The first day of the week, Sunday, is the Lord’s Day (Rev. 1:10), a day set apart for worship of the Lord. This was the day of the week on which the Lord Jesus was resurrected (John 20:6), and thus the church meets on this day as the early Christians did (Acts 20:7), in remembrance of His resurrection.
Angels are created beings and are divided into two groups: good angels, who obey the will of God (Matt. 26:53; Ps. 103:20; Heb. 1:14), and bad angels, (fallen angels) who left their first estate (Jude 6), obey Satan (Matt. 25:41), and will be cast into the lake of fire. Satan was created a perfect, anointed cherub (a type of angel), but because of pride he fell (Ezekiel 28:11-19; Isaiah 14:12-25). Today he works as the adversary (enemy) of God, and His work (I Pet. 5:3).
We believe that the next great prophetic event on God’s time calendar is the “pre-tribulational rapture of believers” and the soon return of Christ for His own (I Thess. 4:13-18; I Thess. 5:9). Following the rapture, believers will appear before the judgment seat of Christ, and the works of each believer will be judged with the works of the flesh being consumed and the works of the spirit being rewarded (II Cor. 5:20; I Cor. 3:9-15).
The unbelievers who are left after the rapture will face seven years of tribulation in which the wrath of God is poured out upon this earth. This period is the seventieth week of Daniel (Dan. 9:24-27). The tribulation will end with Christ returning to the earth when all unbelievers will be cast into Hades (hell) and unbelieving nations will be destroyed (Rev. 19:11-21).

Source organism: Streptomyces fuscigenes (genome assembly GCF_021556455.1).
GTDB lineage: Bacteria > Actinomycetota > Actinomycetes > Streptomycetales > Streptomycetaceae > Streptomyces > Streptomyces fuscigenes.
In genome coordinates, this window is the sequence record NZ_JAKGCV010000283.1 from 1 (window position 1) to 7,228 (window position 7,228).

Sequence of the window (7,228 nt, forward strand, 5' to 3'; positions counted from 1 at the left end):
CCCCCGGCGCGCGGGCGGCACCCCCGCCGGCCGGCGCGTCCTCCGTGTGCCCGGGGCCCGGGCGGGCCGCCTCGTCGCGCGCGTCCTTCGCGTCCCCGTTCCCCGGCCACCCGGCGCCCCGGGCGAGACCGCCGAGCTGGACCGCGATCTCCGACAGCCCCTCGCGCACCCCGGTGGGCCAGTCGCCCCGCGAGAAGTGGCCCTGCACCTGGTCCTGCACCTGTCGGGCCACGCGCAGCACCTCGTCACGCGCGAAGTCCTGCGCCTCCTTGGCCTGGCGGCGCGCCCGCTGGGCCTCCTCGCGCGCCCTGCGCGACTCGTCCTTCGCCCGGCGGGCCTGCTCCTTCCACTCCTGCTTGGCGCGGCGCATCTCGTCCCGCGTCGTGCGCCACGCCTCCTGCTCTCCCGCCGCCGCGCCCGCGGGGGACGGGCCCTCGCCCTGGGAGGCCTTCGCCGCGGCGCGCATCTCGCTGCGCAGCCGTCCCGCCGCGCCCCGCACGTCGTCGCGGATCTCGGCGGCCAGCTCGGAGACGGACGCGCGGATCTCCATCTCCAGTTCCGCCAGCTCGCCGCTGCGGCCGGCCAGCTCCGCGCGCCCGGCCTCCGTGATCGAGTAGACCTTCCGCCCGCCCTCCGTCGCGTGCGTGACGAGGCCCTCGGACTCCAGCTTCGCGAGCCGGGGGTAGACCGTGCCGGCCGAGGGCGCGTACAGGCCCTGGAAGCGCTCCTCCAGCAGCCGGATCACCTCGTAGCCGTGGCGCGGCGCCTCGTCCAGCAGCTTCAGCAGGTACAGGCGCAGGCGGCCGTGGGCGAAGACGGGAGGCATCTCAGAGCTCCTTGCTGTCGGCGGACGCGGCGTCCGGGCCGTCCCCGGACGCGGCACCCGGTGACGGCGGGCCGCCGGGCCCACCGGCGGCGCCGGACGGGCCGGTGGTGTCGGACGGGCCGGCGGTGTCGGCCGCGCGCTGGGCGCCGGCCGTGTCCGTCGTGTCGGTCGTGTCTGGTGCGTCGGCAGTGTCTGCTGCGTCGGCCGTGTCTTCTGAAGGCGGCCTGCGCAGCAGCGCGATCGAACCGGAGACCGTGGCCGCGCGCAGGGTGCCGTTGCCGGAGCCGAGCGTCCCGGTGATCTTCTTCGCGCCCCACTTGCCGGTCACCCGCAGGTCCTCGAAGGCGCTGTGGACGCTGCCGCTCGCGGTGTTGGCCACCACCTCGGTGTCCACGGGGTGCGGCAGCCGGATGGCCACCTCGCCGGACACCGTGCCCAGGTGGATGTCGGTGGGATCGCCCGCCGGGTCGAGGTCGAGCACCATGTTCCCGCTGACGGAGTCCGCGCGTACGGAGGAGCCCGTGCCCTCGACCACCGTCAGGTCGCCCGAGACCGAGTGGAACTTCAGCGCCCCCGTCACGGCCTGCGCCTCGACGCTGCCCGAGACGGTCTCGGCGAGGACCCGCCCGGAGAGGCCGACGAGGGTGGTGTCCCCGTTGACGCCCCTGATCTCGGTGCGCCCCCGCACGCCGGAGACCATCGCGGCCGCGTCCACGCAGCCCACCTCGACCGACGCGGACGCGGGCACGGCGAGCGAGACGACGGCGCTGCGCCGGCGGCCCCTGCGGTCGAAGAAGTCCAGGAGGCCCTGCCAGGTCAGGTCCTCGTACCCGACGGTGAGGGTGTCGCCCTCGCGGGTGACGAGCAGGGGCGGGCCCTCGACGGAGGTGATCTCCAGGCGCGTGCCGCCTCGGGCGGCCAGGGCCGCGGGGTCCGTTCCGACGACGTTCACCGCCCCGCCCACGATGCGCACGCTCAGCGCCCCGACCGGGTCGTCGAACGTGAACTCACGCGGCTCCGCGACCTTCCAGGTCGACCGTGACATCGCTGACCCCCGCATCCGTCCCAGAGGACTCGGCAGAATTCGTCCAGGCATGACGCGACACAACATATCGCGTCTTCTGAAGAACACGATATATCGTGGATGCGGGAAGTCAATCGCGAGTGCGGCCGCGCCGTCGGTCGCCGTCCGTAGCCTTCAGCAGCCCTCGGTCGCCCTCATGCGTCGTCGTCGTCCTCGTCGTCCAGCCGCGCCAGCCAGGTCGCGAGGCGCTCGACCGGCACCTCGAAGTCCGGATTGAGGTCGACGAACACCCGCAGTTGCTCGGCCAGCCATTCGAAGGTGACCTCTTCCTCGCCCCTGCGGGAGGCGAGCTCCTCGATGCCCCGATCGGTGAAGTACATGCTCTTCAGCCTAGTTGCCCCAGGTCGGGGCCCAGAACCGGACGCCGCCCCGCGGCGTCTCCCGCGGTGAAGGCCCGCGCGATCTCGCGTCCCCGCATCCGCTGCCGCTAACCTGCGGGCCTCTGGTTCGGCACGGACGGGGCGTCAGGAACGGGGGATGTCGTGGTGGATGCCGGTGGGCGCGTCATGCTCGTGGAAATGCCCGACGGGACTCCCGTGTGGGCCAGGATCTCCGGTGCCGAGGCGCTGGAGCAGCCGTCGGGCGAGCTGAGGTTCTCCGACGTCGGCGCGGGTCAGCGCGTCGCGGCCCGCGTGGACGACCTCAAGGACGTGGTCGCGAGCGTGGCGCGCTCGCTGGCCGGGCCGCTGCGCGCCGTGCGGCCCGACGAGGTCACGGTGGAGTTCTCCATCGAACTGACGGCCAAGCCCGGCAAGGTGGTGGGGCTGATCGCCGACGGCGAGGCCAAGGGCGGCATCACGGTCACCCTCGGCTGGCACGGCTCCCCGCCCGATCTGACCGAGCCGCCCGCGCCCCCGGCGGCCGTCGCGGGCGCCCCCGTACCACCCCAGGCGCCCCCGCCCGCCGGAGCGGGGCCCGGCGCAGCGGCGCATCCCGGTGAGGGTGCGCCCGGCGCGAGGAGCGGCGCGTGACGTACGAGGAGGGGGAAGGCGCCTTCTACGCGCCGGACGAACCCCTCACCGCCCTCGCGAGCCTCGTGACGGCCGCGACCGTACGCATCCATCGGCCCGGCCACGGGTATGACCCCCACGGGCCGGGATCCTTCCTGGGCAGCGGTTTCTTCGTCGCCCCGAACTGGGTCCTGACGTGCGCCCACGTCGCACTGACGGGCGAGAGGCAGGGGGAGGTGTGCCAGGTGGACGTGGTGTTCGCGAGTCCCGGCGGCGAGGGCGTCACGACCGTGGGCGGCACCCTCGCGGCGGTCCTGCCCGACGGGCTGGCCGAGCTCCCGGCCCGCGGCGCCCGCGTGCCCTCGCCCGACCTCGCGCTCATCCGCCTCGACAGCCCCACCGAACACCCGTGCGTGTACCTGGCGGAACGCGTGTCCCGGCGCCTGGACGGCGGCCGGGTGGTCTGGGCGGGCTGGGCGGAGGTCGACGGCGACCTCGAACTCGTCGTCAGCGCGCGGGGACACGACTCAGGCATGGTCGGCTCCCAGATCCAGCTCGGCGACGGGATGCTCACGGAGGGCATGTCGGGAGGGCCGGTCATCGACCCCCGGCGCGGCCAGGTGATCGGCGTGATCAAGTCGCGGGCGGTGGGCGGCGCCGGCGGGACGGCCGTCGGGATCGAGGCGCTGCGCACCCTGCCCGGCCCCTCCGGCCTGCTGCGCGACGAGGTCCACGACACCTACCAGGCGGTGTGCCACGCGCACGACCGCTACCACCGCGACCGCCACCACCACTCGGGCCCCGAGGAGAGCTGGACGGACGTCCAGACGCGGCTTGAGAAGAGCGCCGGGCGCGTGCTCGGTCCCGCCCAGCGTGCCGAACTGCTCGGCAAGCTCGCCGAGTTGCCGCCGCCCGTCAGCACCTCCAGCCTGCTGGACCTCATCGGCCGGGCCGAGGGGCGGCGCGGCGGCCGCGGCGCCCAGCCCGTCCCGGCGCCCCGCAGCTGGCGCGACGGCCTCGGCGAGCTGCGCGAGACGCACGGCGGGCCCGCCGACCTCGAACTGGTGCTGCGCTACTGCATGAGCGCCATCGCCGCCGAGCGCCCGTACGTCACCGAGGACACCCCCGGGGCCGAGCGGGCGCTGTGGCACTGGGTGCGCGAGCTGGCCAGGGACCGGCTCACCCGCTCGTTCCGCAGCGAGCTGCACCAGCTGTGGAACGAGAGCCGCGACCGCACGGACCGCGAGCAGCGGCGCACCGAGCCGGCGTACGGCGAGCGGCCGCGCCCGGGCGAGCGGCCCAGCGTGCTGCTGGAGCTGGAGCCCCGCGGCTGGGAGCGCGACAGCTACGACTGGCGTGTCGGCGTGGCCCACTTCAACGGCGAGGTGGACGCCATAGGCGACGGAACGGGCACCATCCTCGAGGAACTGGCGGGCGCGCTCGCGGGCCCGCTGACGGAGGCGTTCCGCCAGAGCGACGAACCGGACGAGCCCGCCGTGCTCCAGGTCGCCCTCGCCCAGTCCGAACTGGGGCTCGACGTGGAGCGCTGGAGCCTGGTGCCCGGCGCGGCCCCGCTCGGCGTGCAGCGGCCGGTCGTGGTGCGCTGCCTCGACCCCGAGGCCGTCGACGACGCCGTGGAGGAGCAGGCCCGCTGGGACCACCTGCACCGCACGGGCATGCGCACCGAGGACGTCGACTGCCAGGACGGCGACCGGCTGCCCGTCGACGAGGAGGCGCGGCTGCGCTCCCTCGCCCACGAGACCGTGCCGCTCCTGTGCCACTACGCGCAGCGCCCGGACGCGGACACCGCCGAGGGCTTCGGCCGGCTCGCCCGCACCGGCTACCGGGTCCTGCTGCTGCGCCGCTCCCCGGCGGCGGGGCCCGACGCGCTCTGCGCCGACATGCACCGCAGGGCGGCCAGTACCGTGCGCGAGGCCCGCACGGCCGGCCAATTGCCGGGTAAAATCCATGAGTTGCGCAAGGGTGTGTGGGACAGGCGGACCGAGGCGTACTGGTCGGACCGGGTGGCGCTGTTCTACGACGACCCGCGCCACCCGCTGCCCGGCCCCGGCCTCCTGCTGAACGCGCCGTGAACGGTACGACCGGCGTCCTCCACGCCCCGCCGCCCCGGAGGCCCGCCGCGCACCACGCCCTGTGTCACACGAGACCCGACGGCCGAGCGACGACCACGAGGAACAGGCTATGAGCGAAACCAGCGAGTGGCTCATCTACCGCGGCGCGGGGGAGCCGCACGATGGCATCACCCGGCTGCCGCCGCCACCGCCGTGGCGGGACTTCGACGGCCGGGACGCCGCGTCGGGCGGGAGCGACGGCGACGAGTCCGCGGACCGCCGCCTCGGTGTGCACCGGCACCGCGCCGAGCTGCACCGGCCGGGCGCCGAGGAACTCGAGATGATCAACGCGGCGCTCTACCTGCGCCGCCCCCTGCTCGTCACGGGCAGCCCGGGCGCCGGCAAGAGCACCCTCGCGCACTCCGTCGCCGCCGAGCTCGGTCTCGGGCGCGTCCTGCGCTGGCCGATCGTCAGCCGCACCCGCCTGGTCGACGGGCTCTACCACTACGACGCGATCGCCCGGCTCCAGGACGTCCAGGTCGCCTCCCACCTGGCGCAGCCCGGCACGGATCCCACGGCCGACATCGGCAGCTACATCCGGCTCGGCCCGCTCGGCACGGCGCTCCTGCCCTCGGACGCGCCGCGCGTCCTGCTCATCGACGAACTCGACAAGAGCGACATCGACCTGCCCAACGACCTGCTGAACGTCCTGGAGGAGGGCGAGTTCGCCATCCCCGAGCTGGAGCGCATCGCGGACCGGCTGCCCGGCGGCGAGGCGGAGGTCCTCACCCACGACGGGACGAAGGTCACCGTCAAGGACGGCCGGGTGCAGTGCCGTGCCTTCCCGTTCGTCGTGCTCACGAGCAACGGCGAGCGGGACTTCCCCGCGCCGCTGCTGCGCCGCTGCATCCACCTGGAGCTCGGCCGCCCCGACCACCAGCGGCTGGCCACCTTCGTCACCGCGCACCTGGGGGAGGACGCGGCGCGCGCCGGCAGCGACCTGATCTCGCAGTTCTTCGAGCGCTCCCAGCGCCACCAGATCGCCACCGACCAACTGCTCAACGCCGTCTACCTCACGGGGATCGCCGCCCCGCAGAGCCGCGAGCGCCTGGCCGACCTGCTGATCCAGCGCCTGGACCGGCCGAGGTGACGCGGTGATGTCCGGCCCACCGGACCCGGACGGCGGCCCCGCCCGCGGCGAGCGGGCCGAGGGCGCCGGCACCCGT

Christ will establish His promised millennial (1000 year long) kingdom with the earthly citizens being those believers who were living at His return. During the millennium, Satan will be bound and peace will prevail (Rev. 20:1-3). At the end of the 1,000 years, Satan will be released for a season, and many will rebel against Christ (Rev. 20:8-10). After being conquered by Christ, Satan will be cast into the lake of fire to spend eternity (Rev. 20:10).
Following the defeat of Satan, the great white throne judgment will take place at which time all the unsaved will be brought from their temporary place of torment in Hades, and their bodies will be resurrected from their place of abode. After this judgment, all the unsaved will be cast into the lake of fire to spend eternity, but this judgment will determine the degree of that eternal torment (Matt. 11:20-24).
Eternity will follow in which all believers will enjoy eternal blessedness in the presence of God, in the new heaven and earth (Revelation 21 and 22).